While buprenorphine is a legal drug with a prescription, it’s illegal without one. And the amount found in the sneakers at the Mid North Coast facility constitutes a small quantity under the DMT Act. On the outside, this would result in a section 10 charge of possession for a civilian without a script.
Section 253D of the Act makes it an offence to introduce a syringe into a place of detention, or to supply one to an inmate. And section 253E contains the crime of being in possession of a weapon inside a gaol. Both these offences carry maximum penalties of 2 years imprisonment.
Section 253F of the Act makes it an offence for an inmate to be in the possession of a mobile phone, any part of such a phone, a SIM card or a phone charger. This crime carries a penalty of up to 2 years behind bars and/or a fine of $5,500.
And it’s also an offence for an individual to be in possession of a remotely piloted aircraft, under section 253FA of the Act. This is either inside of a correctional facility or nearby to one. This crime carries a maximum prison sentence of 2 years and/or a fine of $2,200.
As CSNSW outlined the recent bupe find within the pair of sneakers was only one of a dozen such incidents, which have involved contraband items being hidden in clothes, which has included inside shoulder pads or suit lining.
Not long after visitation rights were revoked, Security Operations Group officers located a package of around 80 bupe strips sewn into the tongue of a pair of sneakers that were being sent into Cessnock’s Shortland Correctional Centre. This was after a drug dog indicated the package.
In June, officers located 35 bupe strips that had been sewn into the crotch area of a pair of trousers at Long Bay Gaol, while in August, 5 grams of bupe were found sewn into the pocket lining of a pair of trousers on their way into Silverwater’s Metropolitan Remand and Reception Centre.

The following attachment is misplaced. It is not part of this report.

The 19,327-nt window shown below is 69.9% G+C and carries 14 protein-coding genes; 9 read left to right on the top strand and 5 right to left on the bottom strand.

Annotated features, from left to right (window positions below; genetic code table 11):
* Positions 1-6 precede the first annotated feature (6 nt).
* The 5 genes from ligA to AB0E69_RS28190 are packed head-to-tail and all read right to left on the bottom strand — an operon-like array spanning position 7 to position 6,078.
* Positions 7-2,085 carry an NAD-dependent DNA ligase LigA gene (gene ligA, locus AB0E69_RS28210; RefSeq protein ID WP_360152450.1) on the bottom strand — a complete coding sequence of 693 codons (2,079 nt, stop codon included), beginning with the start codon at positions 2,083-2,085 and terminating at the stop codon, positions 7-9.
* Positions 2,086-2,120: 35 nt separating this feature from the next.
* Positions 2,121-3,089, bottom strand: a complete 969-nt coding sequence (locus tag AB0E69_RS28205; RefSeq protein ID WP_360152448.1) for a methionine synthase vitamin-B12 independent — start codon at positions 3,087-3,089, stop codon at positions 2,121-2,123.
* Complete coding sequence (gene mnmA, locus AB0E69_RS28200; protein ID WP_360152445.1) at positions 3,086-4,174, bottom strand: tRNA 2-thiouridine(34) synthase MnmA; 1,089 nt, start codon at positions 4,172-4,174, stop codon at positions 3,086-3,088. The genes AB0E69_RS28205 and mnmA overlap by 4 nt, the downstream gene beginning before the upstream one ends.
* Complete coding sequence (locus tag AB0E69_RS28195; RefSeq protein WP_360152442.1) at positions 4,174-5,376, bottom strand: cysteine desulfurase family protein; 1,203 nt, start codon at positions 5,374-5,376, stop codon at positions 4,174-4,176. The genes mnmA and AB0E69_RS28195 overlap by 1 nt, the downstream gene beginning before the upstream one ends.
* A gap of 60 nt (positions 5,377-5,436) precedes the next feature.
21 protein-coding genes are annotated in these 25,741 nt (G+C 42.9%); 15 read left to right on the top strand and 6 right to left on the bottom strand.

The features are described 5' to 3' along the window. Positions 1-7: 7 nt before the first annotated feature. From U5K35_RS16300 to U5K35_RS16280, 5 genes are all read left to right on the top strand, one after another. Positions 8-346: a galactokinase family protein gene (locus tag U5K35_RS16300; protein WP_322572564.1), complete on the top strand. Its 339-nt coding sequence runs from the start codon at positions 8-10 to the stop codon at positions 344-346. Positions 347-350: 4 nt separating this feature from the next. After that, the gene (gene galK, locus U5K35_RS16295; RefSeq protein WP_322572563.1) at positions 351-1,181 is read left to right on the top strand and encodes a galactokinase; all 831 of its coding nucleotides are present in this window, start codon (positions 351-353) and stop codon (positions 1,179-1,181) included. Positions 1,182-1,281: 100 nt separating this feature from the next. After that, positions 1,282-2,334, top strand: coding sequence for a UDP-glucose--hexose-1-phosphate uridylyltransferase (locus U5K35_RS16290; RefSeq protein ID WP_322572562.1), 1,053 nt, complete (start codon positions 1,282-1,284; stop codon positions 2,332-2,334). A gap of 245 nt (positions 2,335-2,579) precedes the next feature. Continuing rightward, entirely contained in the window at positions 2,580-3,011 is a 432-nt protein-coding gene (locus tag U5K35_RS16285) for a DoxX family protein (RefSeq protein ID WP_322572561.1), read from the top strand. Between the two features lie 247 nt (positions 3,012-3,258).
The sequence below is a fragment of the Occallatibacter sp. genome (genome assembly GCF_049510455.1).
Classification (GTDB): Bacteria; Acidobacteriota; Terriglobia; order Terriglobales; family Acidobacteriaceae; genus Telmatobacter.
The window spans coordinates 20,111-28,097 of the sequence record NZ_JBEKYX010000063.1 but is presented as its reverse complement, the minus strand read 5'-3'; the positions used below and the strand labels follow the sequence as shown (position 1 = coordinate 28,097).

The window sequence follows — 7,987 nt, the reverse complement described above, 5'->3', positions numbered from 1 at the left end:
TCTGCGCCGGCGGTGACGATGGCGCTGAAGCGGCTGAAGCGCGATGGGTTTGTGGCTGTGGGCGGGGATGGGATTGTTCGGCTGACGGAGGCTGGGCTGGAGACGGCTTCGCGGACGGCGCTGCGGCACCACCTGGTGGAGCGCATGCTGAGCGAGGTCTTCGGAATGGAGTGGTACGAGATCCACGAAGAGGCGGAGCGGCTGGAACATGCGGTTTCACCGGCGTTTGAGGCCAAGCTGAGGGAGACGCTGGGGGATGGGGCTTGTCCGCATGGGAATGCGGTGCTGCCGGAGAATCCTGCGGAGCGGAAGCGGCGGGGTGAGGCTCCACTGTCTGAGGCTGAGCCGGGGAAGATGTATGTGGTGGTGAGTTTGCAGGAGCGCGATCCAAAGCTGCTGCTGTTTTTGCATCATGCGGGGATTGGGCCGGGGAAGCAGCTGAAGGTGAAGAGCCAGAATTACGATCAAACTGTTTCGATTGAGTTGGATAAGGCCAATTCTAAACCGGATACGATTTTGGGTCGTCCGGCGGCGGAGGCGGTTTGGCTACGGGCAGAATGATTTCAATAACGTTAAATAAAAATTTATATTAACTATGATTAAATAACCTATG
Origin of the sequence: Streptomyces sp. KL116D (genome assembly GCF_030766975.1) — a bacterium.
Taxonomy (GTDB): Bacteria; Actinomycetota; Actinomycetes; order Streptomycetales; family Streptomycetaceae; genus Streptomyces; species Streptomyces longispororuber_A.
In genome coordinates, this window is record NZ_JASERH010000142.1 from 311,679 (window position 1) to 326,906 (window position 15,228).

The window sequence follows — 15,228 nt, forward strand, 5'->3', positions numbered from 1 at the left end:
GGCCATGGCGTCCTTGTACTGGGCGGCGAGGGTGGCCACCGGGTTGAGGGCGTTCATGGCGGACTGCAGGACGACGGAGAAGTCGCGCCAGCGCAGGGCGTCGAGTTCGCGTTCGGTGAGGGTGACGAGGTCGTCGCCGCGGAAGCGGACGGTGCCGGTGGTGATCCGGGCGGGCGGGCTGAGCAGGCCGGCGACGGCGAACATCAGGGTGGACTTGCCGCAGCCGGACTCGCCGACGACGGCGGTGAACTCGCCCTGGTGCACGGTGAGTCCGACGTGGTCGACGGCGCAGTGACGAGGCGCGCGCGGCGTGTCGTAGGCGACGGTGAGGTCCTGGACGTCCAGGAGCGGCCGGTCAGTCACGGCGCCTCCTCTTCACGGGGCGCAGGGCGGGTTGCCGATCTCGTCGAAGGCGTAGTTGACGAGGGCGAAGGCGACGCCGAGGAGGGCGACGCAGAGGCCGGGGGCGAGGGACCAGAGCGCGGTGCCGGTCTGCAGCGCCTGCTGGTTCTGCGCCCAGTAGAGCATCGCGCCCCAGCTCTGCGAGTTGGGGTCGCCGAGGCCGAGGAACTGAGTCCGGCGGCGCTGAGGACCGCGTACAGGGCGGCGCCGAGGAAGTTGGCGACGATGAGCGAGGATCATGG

Three packets containing 28 grams of “brown vegetable matter” – possibly tobacco – were found inside the lining of a suit making its way into Parklea Prison in September. While 5 grams of “green vegetable matter” – possibly cannabis – and 140 bupe strips were also found.
And at John Morony Correctional Centre officers noticed something suspicious about the lining of a suit in September. On closer inspection, they found 150 bupe strips and 67 grams of tobacco hidden inside the shoulder pads of the outfit.
Working both sides
But it isn’t always inmates’ associates on the outside who are attempting to smuggle items into gaol. The high prices that contraband goods can fetch in prison often tempts those working within correctional facilities.
On 10 June this year, officers from NSW police Robbery and Serious Crime Squad’s Corrective Services Investigation Unit attended the Mid North Coast Correctional Centre, following reports that an officer was attempting to smuggle contraband into the prison.
And following questioning, the probationary officer was suspended from duty and charged with trafficking.